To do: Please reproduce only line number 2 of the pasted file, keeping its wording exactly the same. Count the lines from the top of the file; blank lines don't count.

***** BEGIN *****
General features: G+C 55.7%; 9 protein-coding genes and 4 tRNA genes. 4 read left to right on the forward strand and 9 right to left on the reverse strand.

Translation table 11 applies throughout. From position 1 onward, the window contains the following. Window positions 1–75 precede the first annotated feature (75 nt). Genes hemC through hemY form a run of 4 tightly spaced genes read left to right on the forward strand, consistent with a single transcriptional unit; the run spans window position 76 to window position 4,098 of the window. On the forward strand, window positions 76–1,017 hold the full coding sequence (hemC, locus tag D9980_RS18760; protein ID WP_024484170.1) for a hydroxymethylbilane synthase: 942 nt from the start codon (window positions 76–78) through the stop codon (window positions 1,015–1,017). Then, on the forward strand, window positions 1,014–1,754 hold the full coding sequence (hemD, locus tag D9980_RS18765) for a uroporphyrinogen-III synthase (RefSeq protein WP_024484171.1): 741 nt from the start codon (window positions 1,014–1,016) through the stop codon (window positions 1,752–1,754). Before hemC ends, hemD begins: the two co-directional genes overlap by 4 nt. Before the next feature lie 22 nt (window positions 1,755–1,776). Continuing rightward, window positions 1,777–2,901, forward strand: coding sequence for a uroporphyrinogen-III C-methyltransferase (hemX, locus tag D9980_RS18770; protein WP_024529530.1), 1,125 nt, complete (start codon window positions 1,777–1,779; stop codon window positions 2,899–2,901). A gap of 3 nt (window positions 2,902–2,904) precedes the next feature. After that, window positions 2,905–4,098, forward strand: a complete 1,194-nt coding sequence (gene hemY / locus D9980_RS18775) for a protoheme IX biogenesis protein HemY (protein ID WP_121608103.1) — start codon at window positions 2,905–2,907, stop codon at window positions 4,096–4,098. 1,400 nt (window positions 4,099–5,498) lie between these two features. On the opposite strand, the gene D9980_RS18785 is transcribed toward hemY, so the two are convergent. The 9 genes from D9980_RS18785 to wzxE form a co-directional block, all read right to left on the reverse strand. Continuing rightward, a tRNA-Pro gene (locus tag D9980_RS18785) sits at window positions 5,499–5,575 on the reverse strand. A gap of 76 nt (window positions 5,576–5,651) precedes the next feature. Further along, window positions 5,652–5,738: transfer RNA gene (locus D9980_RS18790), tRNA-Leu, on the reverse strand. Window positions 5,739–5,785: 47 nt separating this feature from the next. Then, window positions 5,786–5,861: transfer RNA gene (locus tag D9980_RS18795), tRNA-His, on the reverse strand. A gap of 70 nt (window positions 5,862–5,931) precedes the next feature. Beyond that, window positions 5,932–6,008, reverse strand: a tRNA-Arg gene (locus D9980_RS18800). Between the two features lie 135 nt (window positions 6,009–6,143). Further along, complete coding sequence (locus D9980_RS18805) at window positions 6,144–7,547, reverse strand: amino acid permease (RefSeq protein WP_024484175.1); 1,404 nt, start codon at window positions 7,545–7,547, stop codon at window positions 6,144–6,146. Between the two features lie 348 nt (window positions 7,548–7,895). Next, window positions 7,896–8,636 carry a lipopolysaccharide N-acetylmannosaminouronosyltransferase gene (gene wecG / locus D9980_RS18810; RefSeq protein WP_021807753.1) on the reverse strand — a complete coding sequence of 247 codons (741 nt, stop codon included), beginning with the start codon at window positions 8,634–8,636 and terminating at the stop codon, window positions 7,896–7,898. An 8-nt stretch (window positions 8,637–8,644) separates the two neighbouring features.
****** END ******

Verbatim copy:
Translation table 11 applies throughout. From position 1 onward, the window contains the following. Window positions 1–75 precede the first annotated feature (75 nt). Genes hemC through hemY form a run of 4 tightly spaced genes read left to right on the forward strand, consistent with a single transcriptional unit; the run spans window position 76 to window position 4,098 of the window. On the forward strand, window positions 76–1,017 hold the full coding sequence (hemC, locus tag D9980_RS18760; protein ID WP_024484170.1) for a hydroxymethylbilane synthase: 942 nt from the start codon (window positions 76–78) through the stop codon (window positions 1,015–1,017). Then, on the forward strand, window positions 1,014–1,754 hold the full coding sequence (hemD, locus tag D9980_RS18765) for a uroporphyrinogen-III synthase (RefSeq protein WP_024484171.1): 741 nt from the start codon (window positions 1,014–1,016) through the stop codon (window positions 1,752–1,754). Before hemC ends, hemD begins: the two co-directional genes overlap by 4 nt. Before the next feature lie 22 nt (window positions 1,755–1,776). Continuing rightward, window positions 1,777–2,901, forward strand: coding sequence for a uroporphyrinogen-III C-methyltransferase (hemX, locus tag D9980_RS18770; protein WP_024529530.1), 1,125 nt, complete (start codon window positions 1,777–1,779; stop codon window positions 2,899–2,901). A gap of 3 nt (window positions 2,902–2,904) precedes the next feature. After that, window positions 2,905–4,098, forward strand: a complete 1,194-nt coding sequence (gene hemY / locus D9980_RS18775) for a protoheme IX biogenesis protein HemY (protein ID WP_121608103.1) — start codon at window positions 2,905–2,907, stop codon at window positions 4,096–4,098. 1,400 nt (window positions 4,099–5,498) lie between these two features. On the opposite strand, the gene D9980_RS18785 is transcribed toward hemY, so the two are convergent. The 9 genes from D9980_RS18785 to wzxE form a co-directional block, all read right to left on the reverse strand. Continuing rightward, a tRNA-Pro gene (locus tag D9980_RS18785) sits at window positions 5,499–5,575 on the reverse strand. A gap of 76 nt (window positions 5,576–5,651) precedes the next feature. Further along, window positions 5,652–5,738: transfer RNA gene (locus D9980_RS18790), tRNA-Leu, on the reverse strand. Window positions 5,739–5,785: 47 nt separating this feature from the next. Then, window positions 5,786–5,861: transfer RNA gene (locus tag D9980_RS18795), tRNA-His, on the reverse strand. A gap of 70 nt (window positions 5,862–5,931) precedes the next feature. Beyond that, window positions 5,932–6,008, reverse strand: a tRNA-Arg gene (locus D9980_RS18800). Between the two features lie 135 nt (window positions 6,009–6,143). Further along, complete coding sequence (locus D9980_RS18805) at window positions 6,144–7,547, reverse strand: amino acid permease (RefSeq protein WP_024484175.1); 1,404 nt, start codon at window positions 7,545–7,547, stop codon at window positions 6,144–6,146. Between the two features lie 348 nt (window positions 7,548–7,895). Next, window positions 7,896–8,636 carry a lipopolysaccharide N-acetylmannosaminouronosyltransferase gene (gene wecG / locus D9980_RS18810; RefSeq protein WP_021807753.1) on the reverse strand — a complete coding sequence of 247 codons (741 nt, stop codon included), beginning with the start codon at window positions 8,634–8,636 and terminating at the stop codon, window positions 7,896–7,898. An 8-nt stretch (window positions 8,637–8,644) separates the two neighbouring features.